Table of Contents
Physiology Journal
Volume 2013 (2013), Article ID 171809, 8 pages
Clinical Study

Combined Effects of Stretching and Resistance Training on Ankle Joint Flexibility

1Department of Sports Sciences, Japan Institute of Sports Science, Tokyo 1560056, Japan
2Faculty of Sport and Health Science, Ritsumeikan University, Shiga 5258577, Japan
3National Institute of Fitness and Sports in Kanoya, Kagoshima 8912393, Japan
4Faculty of Sport Sciences, Waseda University, Saitama 3591192, Japan

Received 10 October 2013; Revised 19 November 2013; Accepted 20 November 2013

Academic Editor: Atsunori Kamiya

Copyright © 2013 E. Kato et al. This is an open access article distributed under the Creative Commons Attribution License, which permits unrestricted use, distribution, and reproduction in any medium, provided the original work is properly cited.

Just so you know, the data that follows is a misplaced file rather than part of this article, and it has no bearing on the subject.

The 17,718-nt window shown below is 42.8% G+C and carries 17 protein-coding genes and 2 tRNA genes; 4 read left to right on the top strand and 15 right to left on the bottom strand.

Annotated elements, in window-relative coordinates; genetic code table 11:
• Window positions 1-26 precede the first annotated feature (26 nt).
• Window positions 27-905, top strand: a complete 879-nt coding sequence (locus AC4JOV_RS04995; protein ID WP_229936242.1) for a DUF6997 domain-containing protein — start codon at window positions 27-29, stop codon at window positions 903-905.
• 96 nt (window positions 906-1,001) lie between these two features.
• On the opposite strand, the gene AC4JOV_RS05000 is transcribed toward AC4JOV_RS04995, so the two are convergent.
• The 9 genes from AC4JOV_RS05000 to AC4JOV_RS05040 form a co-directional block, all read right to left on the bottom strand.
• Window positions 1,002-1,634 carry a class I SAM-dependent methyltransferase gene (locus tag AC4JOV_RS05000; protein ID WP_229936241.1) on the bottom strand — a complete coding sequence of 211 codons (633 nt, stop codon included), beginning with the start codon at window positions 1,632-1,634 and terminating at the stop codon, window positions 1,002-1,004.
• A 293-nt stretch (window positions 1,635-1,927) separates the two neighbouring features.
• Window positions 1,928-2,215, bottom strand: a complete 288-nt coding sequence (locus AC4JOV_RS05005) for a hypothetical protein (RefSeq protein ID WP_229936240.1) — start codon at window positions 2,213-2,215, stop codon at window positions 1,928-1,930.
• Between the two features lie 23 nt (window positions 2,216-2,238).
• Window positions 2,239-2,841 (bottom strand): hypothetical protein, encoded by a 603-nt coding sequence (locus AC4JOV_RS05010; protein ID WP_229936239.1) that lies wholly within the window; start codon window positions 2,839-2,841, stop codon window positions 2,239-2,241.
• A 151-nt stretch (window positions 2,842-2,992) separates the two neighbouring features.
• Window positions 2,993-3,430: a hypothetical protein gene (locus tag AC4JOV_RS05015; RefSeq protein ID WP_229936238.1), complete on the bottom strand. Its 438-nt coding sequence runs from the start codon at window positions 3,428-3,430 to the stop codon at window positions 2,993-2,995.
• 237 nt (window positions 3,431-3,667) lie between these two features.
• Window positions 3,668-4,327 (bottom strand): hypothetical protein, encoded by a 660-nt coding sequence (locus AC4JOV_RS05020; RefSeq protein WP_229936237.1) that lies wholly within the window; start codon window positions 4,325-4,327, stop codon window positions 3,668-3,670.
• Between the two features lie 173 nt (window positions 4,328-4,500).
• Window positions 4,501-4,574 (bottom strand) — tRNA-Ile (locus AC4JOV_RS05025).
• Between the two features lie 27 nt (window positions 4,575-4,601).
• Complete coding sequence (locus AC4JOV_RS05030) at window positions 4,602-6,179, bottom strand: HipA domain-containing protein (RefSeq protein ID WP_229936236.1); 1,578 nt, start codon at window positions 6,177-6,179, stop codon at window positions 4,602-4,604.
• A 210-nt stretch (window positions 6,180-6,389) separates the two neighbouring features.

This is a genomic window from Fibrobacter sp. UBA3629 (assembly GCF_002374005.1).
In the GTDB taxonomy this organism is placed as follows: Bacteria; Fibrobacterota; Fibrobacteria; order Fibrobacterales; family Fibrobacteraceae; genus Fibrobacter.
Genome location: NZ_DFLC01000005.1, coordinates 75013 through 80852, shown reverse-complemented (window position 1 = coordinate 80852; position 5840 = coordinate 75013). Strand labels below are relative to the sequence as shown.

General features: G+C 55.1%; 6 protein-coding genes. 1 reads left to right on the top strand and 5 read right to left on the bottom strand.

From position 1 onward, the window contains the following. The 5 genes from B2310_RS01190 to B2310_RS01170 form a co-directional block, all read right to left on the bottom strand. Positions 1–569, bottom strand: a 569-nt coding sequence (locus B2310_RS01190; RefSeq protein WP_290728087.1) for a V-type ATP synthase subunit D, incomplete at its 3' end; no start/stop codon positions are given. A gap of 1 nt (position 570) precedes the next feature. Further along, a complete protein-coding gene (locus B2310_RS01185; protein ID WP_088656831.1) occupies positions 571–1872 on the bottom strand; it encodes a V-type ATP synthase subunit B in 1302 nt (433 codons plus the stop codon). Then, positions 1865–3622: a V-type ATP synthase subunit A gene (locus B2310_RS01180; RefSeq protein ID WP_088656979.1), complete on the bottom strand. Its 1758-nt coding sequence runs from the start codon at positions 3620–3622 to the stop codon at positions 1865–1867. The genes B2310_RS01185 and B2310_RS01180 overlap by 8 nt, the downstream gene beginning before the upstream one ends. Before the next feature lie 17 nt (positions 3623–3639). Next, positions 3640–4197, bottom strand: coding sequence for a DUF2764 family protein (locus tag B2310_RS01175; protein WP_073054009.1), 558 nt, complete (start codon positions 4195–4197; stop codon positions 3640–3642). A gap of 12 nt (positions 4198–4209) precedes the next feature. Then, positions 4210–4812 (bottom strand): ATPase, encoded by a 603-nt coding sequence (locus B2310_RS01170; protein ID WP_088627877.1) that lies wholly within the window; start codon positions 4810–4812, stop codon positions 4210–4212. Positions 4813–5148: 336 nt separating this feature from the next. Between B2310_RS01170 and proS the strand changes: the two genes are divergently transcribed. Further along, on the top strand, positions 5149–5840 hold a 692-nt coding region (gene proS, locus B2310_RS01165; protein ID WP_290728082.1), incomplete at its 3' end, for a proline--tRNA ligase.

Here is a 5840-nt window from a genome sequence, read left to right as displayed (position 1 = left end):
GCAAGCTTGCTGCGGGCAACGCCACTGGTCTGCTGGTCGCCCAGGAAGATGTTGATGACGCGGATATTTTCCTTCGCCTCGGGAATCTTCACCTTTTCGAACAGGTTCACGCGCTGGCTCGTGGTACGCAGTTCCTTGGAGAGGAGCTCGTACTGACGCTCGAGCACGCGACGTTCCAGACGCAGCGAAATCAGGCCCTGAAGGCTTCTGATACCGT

The purpose of the present study was to clarify the combined effects of stretching and resistance training on the active and passive dorsiflexion range of motion of ankle joint. Sixteen young adult men were randomly assigned to a training () or a control () group. The training group trained one leg for the combined program of static calf stretching and dorsiflexors resistance training program (STR+TR) and the other leg for static stretching program only (STR). The training group executed stretching of both legs every day and resistance training every other day for six weeks. After the training program, in STR+TR side, both active and passive dorsiflexion range of motions significantly () increased and also isometric maximal voluntary dorsiflexion torque increased, while in STR side, only passive dorsiflexion range of motion increased. In passive dorsiflexion range of motion, increased dorsiflexion ROM was accompanied by increased tendon elongation not muscle elongation. In conclusion, the combined program of stretching for calf muscles and resistance training for dorsiflexors increases active as well as passive dorsiflexion range of motion, while static calf stretching program is effective only for the increase in passive dorsiflexion range of motion.